What kind of sales should I expect of my debut novel if I go the indie route? This is what I am asking myself these days, today in particular as I draw up a balance sheet of estimated expenses and revenues, to help me decide whether or not to launch into independently publishing Faint Promise of Rain. Of course, part of me feels like it would be the natural thing to do, in keeping with the whole being-the-people thing, but I still need to understand the nitty gritty of it all.
With enough poking around, I was able to obtain some concrete numbers on the expenses side such as the per copy cost of printing if I do a short-print run, the shipping costs for online sales, the standard retailer wholesale discount (which I was shocked to learn is 55%) and other such data points. For other expenses, the Internet is providing me with enough examples for me to make some informed guesses, such as how much to spend on a publicist, and what editorial services should cost for a manuscript which, my agent tells me, is in good shape.
But when it came to what to expect for revenue, the Internet became my enemy . Not only because I cannot find much in the way of concrete examples of debut literary fiction sales figures, but because I am finding posting after posting filled with depressing predictions. Apparently, if I am to believe what the doom-and-gloom folks out there are saying under the guise of bracing indie hopefuls such as myself for misery, I would be lucky to sell 5,000 copies of my book. In total. Not in one year. Not in five years. EVER.
And this is where turning to the Internet can be so destructive. It’s like allowing yourself to drown in a sea of information regarding an illness, and all its possible horrible ramifications, and how it could, it just might, ruin your life, and how in some cases it will cripple you, and how there are support groups to help you cope because otherwise you might just want to end it all now. You read the discussion forums of those who are suffering and while your heart goes out the them, you quake at the prospect of ending up like them. Ok, perhaps this is an exaggeration, but I see it this way: I could choose to throw in the towel and declare that there’s no point for just 5,000 copies, or I could stand tall and say: 5,000 is nothing to sneeze at, and in any case, I can easily beat that. (And the illness metaphor is not totally gratuitous, as I’ve had some experience in that realm.) The darn thing is, I do believe I can beat that. Five thousand copies? That seems like nothing to me! I think of the connections I have in the dance world, in the Indian community, all the people I know who revel in literary fiction, the fact that India is, for good reason, a popular setting and topic in fiction, I think of all the people who have told me my manuscript is beautiful (thank you!), the fun ideas I have for promotion, and 5,000 seems more than feasible.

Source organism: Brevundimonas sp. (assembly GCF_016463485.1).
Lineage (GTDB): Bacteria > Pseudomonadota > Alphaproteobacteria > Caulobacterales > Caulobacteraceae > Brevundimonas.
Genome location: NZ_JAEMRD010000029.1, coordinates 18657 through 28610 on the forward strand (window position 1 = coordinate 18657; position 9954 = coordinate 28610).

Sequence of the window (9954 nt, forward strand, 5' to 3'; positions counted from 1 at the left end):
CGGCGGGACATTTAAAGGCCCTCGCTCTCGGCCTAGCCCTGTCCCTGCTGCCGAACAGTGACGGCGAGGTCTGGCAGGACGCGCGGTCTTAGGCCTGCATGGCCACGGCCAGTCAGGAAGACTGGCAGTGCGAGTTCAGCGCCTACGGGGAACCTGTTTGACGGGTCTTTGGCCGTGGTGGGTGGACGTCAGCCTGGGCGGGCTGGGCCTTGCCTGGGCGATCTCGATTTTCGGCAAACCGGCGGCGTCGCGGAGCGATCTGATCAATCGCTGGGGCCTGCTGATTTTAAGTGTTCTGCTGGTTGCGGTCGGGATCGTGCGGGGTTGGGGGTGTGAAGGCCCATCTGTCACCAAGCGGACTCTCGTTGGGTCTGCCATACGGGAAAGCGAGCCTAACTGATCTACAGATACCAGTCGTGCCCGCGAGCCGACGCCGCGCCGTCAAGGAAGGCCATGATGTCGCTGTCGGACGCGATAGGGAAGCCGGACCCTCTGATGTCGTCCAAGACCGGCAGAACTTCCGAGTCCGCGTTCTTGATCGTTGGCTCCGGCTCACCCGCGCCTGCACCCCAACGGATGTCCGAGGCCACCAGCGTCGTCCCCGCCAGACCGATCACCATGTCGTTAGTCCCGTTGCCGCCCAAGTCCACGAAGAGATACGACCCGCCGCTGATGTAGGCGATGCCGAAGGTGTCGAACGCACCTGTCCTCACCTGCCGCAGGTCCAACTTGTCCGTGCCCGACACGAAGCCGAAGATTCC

And yet. Those glum predictions hang over my head, because now that I have read them, I can’t un-read them. Despite feeling confident in my manuscript and my marketing ideas, there is a voice in the back of my head asking me why I have the hubris to dismiss the cautions of people who purport to know more than I do about the ins and outs of publishing. But then, in the nick of time, the Internet comes to my rescue. Because therein is the beauty of the Internet: it can, in one day, in one hour, mete out despair and hope in equal measure. One of my go-to sites for realistic, supportive advice and ideas regarding publishing, Grub Street, posted this entry just today by Terri Giuliano Long entitled “Indie success: hold on to your dreams.” In it this writer takes us back to when she was, essentially, in my shoes, believing 5,000 copies would be her ideal, through her indie publishing experience, and her sales of 120,000 copies in the past twelve months. And that is when I knew to stop trawling the web for information. I’d found what I wanted.